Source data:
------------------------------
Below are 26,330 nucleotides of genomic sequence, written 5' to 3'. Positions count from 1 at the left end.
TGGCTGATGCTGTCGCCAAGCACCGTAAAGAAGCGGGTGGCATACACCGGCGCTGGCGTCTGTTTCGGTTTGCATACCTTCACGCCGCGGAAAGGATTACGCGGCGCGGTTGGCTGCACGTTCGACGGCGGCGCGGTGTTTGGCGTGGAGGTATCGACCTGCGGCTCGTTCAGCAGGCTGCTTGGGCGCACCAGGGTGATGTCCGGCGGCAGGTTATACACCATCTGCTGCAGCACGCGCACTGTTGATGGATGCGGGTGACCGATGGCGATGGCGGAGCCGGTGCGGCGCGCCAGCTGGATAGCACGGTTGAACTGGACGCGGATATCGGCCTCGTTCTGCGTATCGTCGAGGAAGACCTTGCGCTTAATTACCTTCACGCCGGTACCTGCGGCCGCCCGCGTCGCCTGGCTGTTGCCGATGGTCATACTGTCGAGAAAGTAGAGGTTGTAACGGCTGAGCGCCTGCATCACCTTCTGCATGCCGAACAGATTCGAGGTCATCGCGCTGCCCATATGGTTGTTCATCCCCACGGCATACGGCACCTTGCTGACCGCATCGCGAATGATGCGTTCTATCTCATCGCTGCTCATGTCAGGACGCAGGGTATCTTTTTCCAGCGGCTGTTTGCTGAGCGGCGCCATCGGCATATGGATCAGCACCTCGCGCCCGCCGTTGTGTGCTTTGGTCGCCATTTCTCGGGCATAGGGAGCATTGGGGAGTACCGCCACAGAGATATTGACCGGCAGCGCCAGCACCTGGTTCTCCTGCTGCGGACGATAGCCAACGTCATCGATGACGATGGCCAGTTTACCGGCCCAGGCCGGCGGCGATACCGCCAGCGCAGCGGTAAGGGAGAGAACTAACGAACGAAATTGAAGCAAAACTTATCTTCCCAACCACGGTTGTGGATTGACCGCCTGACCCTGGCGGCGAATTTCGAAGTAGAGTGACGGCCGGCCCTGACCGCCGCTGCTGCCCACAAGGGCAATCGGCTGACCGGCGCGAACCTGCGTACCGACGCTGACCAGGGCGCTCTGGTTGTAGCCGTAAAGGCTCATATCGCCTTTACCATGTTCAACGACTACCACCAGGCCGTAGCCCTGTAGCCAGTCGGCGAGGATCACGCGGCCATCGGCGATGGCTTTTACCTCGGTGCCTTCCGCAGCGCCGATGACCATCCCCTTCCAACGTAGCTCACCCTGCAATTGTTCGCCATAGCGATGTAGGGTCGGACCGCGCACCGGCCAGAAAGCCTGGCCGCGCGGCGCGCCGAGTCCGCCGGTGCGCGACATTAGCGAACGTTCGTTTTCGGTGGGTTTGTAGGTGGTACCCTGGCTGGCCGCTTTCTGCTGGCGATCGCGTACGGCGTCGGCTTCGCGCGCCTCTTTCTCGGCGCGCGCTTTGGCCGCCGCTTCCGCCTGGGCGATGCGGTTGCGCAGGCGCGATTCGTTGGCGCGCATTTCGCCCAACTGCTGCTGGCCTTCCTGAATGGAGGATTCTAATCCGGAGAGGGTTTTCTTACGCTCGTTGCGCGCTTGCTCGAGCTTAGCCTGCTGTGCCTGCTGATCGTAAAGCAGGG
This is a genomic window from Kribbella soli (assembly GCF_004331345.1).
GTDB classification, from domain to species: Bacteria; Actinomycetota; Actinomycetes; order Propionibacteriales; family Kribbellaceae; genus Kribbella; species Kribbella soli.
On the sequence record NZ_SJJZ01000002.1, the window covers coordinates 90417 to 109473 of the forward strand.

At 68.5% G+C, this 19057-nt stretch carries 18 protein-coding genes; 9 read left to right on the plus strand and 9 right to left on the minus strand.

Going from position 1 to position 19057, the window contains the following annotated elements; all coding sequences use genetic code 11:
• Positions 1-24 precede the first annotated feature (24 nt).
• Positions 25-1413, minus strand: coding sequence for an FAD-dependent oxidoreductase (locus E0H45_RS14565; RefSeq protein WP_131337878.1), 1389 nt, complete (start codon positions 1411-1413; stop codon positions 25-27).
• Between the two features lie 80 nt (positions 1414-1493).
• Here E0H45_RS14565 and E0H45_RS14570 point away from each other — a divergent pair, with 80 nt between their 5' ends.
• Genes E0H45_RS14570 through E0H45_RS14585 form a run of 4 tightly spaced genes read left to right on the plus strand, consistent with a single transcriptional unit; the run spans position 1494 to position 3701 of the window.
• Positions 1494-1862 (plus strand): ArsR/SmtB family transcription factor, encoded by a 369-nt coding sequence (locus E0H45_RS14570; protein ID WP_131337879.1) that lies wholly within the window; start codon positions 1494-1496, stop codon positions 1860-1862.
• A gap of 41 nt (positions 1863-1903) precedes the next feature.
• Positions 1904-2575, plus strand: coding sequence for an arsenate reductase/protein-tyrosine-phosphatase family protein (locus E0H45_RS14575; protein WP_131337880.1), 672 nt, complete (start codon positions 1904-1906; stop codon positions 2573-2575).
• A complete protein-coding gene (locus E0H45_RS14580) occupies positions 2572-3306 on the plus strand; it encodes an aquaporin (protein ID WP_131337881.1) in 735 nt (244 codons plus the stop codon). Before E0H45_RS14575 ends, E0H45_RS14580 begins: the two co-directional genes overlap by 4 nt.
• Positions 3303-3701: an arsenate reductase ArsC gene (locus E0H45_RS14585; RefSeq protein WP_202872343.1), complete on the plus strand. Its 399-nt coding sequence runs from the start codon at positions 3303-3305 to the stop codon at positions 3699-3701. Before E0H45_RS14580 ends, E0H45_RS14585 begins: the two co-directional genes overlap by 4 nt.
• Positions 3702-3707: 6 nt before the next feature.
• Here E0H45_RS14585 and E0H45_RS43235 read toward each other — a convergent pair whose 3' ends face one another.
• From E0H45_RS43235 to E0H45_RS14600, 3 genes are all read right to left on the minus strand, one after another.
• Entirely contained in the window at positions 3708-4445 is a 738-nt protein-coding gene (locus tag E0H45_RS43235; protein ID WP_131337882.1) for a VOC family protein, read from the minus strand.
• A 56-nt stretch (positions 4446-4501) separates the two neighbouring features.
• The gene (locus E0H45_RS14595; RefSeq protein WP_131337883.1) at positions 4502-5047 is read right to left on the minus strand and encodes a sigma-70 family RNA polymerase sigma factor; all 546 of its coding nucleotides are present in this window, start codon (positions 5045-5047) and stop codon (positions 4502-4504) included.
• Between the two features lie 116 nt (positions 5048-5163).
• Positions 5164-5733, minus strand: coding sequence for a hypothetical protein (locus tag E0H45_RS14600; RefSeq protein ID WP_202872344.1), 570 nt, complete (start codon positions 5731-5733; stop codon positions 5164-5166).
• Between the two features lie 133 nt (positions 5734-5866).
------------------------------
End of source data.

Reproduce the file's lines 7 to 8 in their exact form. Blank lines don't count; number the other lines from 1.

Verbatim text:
Going from position 1 to position 19057, the window contains the following annotated elements; all coding sequences use genetic code 11:
• Positions 1-24 precede the first annotated feature (24 nt).